Skip to Main Content
It looks like you're using Internet Explorer 11 or older. This website works best with modern browsers such as the latest versions of Chrome, Firefox, Safari, and Edge. If you continue with this browser, you may see unexpected results.

ENGL 1260W-04 - Introduction to Literature and Cultural Analysis: Criminal Subjects - Adams: Manuscript Collections

About Manuscripts

While some collections may contain handwritten documents, it is common to find a variety of documents such as printed articles, reports, subject files, and memorabilia.

Collections can be small - containing a single document - or quite large, containing hundreds of boxes.

Manuscript Collections

A manuscript collection contains a variety of materials and may include letters, journals, publications, writings, or business papers.  Collections may be centered around an individual (Cornelius Vanderbilt), an organization (Vanderbilt Aid Society), or a specialized topic (Vandy Goes to War Oral History Project).  Warner Prize letter to E.E. Barnard, 1882

While the term “manuscript” technically refers to handwritten material, a collection may contain a variety of different formats including handwritten letters, typed articles or manuscripts, photographs, film reels, audio cassettes, reel-to-reel recordings, VHS cassettes or DVDs, floppy disks, and other material.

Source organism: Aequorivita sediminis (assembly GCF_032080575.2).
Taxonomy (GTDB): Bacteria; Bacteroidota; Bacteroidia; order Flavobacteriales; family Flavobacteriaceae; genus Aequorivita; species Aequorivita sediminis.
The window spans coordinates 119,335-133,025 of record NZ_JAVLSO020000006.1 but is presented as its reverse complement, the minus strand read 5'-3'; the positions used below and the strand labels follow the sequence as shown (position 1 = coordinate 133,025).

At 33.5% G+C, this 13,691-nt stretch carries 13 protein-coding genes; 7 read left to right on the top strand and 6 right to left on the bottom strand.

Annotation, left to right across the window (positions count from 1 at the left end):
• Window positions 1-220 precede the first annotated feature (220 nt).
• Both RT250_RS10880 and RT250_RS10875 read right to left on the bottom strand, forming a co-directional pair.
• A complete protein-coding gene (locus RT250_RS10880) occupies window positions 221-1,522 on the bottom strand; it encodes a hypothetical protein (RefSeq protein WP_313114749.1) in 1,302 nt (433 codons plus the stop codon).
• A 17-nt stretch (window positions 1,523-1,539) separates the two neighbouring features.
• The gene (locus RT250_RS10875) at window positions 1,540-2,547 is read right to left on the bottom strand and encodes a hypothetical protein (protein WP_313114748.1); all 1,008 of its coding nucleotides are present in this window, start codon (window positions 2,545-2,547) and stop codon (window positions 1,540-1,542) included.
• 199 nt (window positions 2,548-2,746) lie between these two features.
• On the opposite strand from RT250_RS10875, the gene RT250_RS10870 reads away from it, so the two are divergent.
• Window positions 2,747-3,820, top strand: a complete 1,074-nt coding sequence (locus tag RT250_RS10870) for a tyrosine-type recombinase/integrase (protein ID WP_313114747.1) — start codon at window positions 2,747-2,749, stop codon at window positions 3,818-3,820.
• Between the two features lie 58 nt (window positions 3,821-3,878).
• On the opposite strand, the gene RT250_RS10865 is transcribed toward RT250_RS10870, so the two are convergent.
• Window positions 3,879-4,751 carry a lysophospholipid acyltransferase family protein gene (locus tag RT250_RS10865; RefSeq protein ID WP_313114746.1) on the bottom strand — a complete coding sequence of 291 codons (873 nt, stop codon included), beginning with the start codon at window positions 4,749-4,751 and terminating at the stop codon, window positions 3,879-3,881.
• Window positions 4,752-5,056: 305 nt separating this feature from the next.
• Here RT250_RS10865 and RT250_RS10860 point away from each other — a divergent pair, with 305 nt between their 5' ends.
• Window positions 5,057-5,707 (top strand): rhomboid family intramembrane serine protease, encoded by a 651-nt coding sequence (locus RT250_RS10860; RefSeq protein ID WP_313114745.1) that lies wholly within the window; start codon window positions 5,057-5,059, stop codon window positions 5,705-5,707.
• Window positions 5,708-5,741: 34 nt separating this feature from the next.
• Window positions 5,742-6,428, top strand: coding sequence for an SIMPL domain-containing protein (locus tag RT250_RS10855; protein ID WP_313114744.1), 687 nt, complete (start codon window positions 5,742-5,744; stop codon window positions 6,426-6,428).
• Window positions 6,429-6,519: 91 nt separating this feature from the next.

Highlights of some of these collections include the papers of civil rights activist Rev. James M. Lawson, Jr., Francis Robinson, director of the Metropolitan Opera; and Kelly Miller Smith, Divinity School assistant dean and civil rights activist.

Historically, Special Collections created finding aids (a box by box contents list for a collection) for its manuscript collections which were kept in file cabinets in the Reading Room.  These guides are now listed in our Collection Guides database to assist researchers in locating material.